Browsing by Subject "STEREOTYPE THREAT"

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  • Perander, Katarina; Londen, Monica; Holm, Gunilla (2020)
    Efforts to reach gender equality in education in Finland have been extensive. Both teacher education and policy documents for schools have focused on gender equality and gender-neutral treatment of students. The aim of this study is to explore if and how these efforts are manifested in upper secondary school teachers' and study counsellors' perceptions of students' self-belief, academic emotions, study habits and behaviour at school. Twenty-three interviews were conducted and analysed qualitatively through inductive content analysis. The results revealed that teachers and study counsellors perceive that girls' low self-belief and high achievement expectations affected their academic performance, while boys' insecurity or need for support was rarely mentioned. The teachers ascribed the students several gender-stereotypical attributes: girls were perceived as diligent and hard-working while boys were perceived as being indifferent towards school and achievements. The implications of these results for students' self-belief and for teacher education are discussed.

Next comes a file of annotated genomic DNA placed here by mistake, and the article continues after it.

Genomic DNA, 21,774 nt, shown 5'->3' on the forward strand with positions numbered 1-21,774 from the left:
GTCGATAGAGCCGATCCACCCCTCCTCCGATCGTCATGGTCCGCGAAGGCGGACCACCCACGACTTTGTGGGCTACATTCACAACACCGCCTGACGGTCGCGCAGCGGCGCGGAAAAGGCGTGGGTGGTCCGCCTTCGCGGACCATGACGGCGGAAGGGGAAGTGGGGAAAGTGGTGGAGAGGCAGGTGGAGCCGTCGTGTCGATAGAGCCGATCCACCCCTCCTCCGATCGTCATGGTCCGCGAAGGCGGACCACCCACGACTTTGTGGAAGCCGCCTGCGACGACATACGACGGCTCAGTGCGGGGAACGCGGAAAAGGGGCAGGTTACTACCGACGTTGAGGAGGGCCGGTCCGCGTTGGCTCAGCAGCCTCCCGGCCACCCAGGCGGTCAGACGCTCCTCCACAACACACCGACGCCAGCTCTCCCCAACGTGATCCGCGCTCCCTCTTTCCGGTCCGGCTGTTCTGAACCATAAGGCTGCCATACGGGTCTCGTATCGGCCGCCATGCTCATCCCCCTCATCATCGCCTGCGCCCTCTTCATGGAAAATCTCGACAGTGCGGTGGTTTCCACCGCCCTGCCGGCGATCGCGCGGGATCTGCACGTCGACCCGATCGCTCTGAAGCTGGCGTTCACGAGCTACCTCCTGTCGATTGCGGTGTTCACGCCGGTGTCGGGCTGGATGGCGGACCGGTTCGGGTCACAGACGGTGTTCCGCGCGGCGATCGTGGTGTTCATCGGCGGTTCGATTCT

• Holm, Marja Eliisa; Hannula, Markku Sakari; Björn, Piia Maria (2017)
    This study examined the relation of mathematics performance and gender with seven mathematics-related emotions (enjoyment, pride, anger, anxiety, shame, hopelessness and boredom) among adolescents. Using strict and lenient mathematics performance cut-off scores, respective groups of adolescents with mathematics difficulties (MD, n=136), low (LA, n=166) and typical mathematics performance (TA, n=1056) were identified. Our results revealed that the MD group reported more shame than the LA group. The MD group also reported more negative emotions and less positive emotions than the TA group, with the exception of boredom, for which there was no statistically significant difference. The interaction effect between mathematics performance group and gender on emotions was significant. Only females with MD showed significantly higher levels of hopelessness and shame than females with LA, while males with LA even reported more boredom than males with MD. Concerning gender differences, males reported slightly more pride and enjoyment than females. However, the direction and magnitude of the gender differences showed great variance among mathematics performance groups. The practical implications of the results are discussed.